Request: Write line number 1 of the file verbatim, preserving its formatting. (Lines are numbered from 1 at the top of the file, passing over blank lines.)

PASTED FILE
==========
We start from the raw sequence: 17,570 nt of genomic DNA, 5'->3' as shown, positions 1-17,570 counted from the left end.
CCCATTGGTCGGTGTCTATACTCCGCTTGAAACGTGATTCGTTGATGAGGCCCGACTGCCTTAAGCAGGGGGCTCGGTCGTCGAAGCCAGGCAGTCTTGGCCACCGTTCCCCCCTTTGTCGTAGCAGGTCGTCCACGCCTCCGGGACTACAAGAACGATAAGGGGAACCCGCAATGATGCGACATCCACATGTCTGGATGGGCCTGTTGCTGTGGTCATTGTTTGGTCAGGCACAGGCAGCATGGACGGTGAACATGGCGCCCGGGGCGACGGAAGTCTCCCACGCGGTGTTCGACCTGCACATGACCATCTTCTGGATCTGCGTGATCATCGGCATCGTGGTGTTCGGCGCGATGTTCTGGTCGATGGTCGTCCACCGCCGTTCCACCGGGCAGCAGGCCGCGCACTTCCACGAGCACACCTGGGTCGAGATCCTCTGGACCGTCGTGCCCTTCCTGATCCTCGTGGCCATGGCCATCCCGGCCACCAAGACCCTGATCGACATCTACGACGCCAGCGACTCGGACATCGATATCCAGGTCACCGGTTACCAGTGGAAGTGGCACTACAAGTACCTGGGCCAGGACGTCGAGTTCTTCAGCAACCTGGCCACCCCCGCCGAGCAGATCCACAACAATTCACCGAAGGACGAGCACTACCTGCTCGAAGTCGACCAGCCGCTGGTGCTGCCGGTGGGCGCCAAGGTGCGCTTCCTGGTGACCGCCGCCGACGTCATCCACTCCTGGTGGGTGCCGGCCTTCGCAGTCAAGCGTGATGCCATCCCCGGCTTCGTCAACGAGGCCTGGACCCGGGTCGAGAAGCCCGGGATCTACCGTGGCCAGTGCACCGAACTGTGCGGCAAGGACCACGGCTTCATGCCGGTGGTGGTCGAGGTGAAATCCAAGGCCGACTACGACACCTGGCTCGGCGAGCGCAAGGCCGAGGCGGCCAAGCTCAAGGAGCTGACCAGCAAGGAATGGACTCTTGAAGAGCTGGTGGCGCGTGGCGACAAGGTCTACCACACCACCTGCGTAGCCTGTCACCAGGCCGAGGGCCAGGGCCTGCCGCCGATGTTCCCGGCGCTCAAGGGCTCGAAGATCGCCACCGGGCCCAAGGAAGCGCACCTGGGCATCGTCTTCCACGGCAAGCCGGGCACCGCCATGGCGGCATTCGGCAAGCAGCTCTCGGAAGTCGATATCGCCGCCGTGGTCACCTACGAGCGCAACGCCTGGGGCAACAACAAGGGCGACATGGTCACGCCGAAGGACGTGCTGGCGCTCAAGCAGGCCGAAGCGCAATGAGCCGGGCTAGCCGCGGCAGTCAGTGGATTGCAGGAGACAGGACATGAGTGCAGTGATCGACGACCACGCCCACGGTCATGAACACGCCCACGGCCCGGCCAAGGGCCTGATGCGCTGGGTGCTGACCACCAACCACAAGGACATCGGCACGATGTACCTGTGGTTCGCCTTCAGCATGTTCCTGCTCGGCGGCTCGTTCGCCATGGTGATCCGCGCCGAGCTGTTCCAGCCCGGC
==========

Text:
We start from the raw sequence: 17,570 nt of genomic DNA, 5'->3' as shown, positions 1-17,570 counted from the left end.